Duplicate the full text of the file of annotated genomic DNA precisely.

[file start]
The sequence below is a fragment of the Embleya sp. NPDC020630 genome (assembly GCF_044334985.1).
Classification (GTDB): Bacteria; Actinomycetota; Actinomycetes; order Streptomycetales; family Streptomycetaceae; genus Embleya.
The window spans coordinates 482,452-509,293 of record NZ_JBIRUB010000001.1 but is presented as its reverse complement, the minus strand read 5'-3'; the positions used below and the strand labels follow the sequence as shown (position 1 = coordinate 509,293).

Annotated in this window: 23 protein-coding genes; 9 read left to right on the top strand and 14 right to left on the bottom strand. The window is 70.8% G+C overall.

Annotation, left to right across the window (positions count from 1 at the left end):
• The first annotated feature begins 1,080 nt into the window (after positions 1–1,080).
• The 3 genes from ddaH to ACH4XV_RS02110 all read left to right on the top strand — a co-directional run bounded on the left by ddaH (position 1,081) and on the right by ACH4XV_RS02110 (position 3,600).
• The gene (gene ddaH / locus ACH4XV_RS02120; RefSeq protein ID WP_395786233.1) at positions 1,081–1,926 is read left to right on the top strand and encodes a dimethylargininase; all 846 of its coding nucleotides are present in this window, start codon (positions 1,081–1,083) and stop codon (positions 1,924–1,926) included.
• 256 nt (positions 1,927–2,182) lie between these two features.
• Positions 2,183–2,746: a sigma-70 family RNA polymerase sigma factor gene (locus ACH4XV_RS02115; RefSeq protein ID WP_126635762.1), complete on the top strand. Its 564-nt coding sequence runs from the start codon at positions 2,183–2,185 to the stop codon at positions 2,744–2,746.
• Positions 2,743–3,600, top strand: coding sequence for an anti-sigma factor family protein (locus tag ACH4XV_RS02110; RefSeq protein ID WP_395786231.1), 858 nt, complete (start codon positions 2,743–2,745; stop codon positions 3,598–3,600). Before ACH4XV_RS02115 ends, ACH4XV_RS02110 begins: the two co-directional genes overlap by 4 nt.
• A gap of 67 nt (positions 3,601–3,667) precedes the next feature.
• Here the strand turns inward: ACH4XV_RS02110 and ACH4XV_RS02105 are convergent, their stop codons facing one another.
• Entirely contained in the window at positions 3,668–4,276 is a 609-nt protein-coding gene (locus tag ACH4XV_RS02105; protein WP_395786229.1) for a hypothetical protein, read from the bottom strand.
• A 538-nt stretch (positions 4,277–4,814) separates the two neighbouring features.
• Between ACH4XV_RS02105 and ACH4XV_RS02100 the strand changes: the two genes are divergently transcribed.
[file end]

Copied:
The sequence below is a fragment of the Embleya sp. NPDC020630 genome (assembly GCF_044334985.1).
Classification (GTDB): Bacteria; Actinomycetota; Actinomycetes; order Streptomycetales; family Streptomycetaceae; genus Embleya.
The window spans coordinates 482,452-509,293 of record NZ_JBIRUB010000001.1 but is presented as its reverse complement, the minus strand read 5'-3'; the positions used below and the strand labels follow the sequence as shown (position 1 = coordinate 509,293).

Annotated in this window: 23 protein-coding genes; 9 read left to right on the top strand and 14 right to left on the bottom strand. The window is 70.8% G+C overall.

Annotation, left to right across the window (positions count from 1 at the left end):
• The first annotated feature begins 1,080 nt into the window (after positions 1–1,080).
• The 3 genes from ddaH to ACH4XV_RS02110 all read left to right on the top strand — a co-directional run bounded on the left by ddaH (position 1,081) and on the right by ACH4XV_RS02110 (position 3,600).
• The gene (gene ddaH / locus ACH4XV_RS02120; RefSeq protein ID WP_395786233.1) at positions 1,081–1,926 is read left to right on the top strand and encodes a dimethylargininase; all 846 of its coding nucleotides are present in this window, start codon (positions 1,081–1,083) and stop codon (positions 1,924–1,926) included.
• 256 nt (positions 1,927–2,182) lie between these two features.
• Positions 2,183–2,746: a sigma-70 family RNA polymerase sigma factor gene (locus ACH4XV_RS02115; RefSeq protein ID WP_126635762.1), complete on the top strand. Its 564-nt coding sequence runs from the start codon at positions 2,183–2,185 to the stop codon at positions 2,744–2,746.
• Positions 2,743–3,600, top strand: coding sequence for an anti-sigma factor family protein (locus tag ACH4XV_RS02110; RefSeq protein ID WP_395786231.1), 858 nt, complete (start codon positions 2,743–2,745; stop codon positions 3,598–3,600). Before ACH4XV_RS02115 ends, ACH4XV_RS02110 begins: the two co-directional genes overlap by 4 nt.
• A gap of 67 nt (positions 3,601–3,667) precedes the next feature.
• Here the strand turns inward: ACH4XV_RS02110 and ACH4XV_RS02105 are convergent, their stop codons facing one another.
• Entirely contained in the window at positions 3,668–4,276 is a 609-nt protein-coding gene (locus tag ACH4XV_RS02105; protein WP_395786229.1) for a hypothetical protein, read from the bottom strand.
• A 538-nt stretch (positions 4,277–4,814) separates the two neighbouring features.
• Between ACH4XV_RS02105 and ACH4XV_RS02100 the strand changes: the two genes are divergently transcribed.